Games in no particular order.

Information Superhighway 1983. – painful yet cool!

Clickity Click. – addictive!

Square Dance. – swift action!

Test Subject #4218. – nice puzzle game!

Trapped? – original puzzle platformer!

Alien Harvesting Simulator – tower defense

The Operator – bare bones but lots of potential

Behind the screen – great use of the theme!

The Murderdome – exactly what you think it is!

Break the limits! – story-based progress quest.


Congratulations to everyone – it’s amazing to see what people can do in so little time!

And of course if you’re so inclined, check out Thermonuclear War, my fun hacking simulator!

Thermonuclear War post-compo version

Posted by
Thursday, December 11th, 2014 10:11 pm

If you haven’t rated my game yet, do that first! It’s a fun “hacking simulator”.

But if you have, you can now also check out the post-compo version. It adds a few nice touches like a transcript, support for the “up” arrow to repeat the last text (Firefox only, somehow), and a few small touches. Let me know how you like it! I plan on adding a bit more to it, it’ll show up at the same URL.

I’m going to post my favorites!

Posted by
Wednesday, December 10th, 2014 5:59 pm

I’m going to post my favorites in a few days. There are so many games! It’s really amazing.

My plan is to post about my favorites that are not already someone else’s favorites, in order to give exposure to more games.

Thermonuclear War walkthrough

Posted by
Tuesday, December 9th, 2014 6:32 pm

I am so thankful for all the positive feedback, and encouragement! I see people playing through all three levels of my game, it’s wonderful!

In case you’ve played it before but got stuck, I posted a walkthrough for level 3, so you can get unstuck!

You can get to level 3 directly by clicking on the words “level 1” at the bottom-left and choosing level 3 on the menu that appears.

Thank you! Have fun!

I submitted my game! Come play it!

Posted by
Sunday, December 7th, 2014 8:25 pm

Yay, it’s such a good feeling to finish a game!

Come check it out!

It’s a text game in the style of “War Games”: can you hack the computer and stop world war 3?

Here’s a trick as a “thank you” for reading so far: when you connect to a computer, you can put the password on the same line!

Have fun!

Thermonuclear War: last version before submit!

Posted by
Sunday, December 7th, 2014 6:05 pm

Final version of the game before submission!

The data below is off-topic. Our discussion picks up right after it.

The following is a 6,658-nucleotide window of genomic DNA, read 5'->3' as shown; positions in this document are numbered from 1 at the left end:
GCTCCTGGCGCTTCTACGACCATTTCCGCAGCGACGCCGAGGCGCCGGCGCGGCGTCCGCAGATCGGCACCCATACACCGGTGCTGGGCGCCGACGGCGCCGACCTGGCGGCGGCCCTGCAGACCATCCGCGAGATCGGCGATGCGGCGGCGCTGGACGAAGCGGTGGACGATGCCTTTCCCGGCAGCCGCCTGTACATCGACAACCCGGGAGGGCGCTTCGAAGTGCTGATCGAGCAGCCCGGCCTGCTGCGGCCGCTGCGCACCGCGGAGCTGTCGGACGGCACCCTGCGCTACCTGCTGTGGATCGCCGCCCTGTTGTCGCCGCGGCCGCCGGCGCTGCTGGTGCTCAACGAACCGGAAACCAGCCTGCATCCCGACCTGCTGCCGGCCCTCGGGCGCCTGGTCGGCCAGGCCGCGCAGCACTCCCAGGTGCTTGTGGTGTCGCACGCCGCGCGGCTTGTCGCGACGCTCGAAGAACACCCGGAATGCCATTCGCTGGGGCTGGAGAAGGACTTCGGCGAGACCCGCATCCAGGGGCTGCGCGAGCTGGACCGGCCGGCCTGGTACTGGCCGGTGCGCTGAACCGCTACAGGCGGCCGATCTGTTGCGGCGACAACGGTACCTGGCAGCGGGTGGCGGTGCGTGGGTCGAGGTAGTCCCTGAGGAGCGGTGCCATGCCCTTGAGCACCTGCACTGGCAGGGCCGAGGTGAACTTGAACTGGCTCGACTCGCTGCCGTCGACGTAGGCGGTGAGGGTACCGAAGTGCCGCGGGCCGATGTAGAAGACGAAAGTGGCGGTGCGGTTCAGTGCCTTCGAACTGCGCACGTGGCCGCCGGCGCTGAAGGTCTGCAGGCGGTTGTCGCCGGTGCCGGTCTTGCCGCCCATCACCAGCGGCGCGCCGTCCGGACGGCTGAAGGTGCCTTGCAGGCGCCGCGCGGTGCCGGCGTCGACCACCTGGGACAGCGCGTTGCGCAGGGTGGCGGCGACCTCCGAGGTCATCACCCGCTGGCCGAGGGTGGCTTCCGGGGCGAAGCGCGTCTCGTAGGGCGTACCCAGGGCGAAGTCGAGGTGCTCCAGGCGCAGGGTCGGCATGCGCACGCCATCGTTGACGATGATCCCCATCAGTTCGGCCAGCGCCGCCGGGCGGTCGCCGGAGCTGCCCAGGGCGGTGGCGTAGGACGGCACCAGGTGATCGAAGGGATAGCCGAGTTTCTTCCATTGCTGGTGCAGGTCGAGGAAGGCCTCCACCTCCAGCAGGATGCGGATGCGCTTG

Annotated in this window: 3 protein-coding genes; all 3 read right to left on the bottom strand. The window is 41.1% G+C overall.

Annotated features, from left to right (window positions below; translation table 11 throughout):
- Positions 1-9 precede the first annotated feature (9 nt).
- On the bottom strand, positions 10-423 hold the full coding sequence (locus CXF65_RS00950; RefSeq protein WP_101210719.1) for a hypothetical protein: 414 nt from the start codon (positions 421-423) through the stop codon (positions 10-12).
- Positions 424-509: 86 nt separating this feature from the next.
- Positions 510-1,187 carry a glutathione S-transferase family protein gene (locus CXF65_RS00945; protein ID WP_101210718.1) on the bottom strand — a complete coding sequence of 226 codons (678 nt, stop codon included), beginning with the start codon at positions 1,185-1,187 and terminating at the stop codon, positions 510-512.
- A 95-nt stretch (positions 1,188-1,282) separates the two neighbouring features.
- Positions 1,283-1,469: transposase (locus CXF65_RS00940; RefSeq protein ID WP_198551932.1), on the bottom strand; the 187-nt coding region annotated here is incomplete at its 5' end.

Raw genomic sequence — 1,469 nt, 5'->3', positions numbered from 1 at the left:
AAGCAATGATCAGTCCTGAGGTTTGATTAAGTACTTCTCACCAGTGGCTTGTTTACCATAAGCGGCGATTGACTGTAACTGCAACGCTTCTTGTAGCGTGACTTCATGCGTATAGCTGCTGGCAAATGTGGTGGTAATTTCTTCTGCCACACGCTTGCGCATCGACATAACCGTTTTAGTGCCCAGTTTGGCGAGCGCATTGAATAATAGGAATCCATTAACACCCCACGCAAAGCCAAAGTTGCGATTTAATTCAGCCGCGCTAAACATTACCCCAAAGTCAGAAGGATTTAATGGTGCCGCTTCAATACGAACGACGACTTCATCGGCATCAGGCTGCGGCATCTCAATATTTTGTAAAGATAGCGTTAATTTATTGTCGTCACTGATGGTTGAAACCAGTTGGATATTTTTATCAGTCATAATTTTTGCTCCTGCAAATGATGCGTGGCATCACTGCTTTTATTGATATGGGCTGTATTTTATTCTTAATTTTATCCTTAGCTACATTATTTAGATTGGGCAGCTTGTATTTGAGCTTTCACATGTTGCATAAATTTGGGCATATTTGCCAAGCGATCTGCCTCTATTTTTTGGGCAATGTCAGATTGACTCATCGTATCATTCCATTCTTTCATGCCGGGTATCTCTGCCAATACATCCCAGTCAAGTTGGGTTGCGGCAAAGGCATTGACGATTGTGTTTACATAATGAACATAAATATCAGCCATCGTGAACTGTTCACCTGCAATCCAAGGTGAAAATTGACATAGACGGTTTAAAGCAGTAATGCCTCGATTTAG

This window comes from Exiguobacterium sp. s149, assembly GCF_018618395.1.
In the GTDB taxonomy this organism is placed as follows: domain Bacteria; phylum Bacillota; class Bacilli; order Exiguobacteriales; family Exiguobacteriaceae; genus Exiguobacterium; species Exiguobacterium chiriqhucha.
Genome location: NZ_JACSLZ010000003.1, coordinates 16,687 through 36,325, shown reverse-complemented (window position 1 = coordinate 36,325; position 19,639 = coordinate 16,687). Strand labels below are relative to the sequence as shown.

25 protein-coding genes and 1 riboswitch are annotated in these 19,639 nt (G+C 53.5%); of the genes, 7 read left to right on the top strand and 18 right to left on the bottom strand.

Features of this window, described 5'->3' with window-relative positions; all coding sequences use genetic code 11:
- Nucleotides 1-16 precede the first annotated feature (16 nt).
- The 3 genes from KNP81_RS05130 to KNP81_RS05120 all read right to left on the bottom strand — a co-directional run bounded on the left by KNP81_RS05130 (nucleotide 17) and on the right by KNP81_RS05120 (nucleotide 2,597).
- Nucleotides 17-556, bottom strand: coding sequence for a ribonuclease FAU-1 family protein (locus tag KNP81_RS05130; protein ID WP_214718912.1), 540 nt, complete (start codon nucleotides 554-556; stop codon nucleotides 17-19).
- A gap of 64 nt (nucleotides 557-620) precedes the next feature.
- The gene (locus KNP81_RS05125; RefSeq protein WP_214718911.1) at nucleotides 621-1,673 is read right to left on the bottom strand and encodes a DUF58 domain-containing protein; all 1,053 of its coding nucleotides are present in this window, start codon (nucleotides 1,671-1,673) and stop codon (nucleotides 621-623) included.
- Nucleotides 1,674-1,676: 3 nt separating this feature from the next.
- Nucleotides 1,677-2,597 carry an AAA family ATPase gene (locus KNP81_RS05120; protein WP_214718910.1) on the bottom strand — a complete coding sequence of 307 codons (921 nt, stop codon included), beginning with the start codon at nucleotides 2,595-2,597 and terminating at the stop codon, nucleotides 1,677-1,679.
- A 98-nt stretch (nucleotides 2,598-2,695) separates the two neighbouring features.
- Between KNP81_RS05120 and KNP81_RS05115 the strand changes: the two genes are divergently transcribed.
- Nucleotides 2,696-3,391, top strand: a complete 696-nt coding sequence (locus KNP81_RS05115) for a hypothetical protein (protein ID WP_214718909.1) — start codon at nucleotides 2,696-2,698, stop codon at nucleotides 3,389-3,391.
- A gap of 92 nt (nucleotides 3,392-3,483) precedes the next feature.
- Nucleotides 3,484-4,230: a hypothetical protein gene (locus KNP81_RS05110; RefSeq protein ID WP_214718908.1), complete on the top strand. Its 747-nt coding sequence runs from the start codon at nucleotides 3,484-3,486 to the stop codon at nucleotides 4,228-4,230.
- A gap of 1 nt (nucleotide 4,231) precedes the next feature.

It has three complete levels, there is a lot of fun packed in this little screen! You can click the “level” indicator on the bottom-left to change the level.

Play Thermonuclear War! It’s javascript, should work everywhere.

Here’s the game description:

“You race to the computer room, but you’re too late: the launch sequence for the nuclear missiles has already been initiated! As the numbers count down on the screen, you randomly try pressing buttons. And there, miracle! The computer responds.

To win, you have to hack the system to prevent global thermonuclear war.

Oh, there’s one little bug: the screen doesn’t scroll. Once you get to the bottom, you’re stuck and that’s the end of it. You only have one screen.

Good luck!”

Now I’m going to replace all assets with my own, so I can submit to the compo! Wish me luck!

Thermonuclear War comes to your mobile!

Posted by
Sunday, December 7th, 2014 10:32 am

I added a degree of mobile support for my game.

It’s really just a little text bar that’ll bring up the software keyboard. The game’s probably still much more comfortable with a keyboard, but if all you have is a phone/tablet, now you can at least give it a try!

Thermonuclear War – now with levels!

Posted by
Saturday, December 6th, 2014 7:24 pm

My game works, and I added a second level! Sounds too, plus other improvements.

The idea is that you are in a nuclear silo bunker, and someone just started the countdown – if you don’t stop it, nuclear war will end the world! You have to figure out what to type on the computer to stop the apocalypse. The whole game plays on this one screen. So much so, in fact, that the computer freezes if you run off the screen! You may have to reload the page and play a few times before you can win.

Play level 1 or Play level 2 (it should work on all browsers except mobile).

Thank you very much for playing, enjoy the game! If you can, please give me feedback so I can improve the game before the deadline!

Thermonuclear War – first prototype is live!

Posted by
Saturday, December 6th, 2014 1:01 pm

I got a first prototype to work, it’s online!

The idea is that you are in a nuclear silo bunker, and someone just started the countdown – if you don’t stop it, nuclear war will end the world!

You have to figure out what to type on the computer to stop the apocalypse. The whole game plays on this one screen. So much so, in fact, that the computer freezes if you run off the screen! You may have to reload the page and play a few times before you can win.

Play it online now! And give me feedback so I can improve it before the deadline!

It should work on Firefox, Chrome, and Safari. It’s not really designed for mobile phones since the game revolves around typing.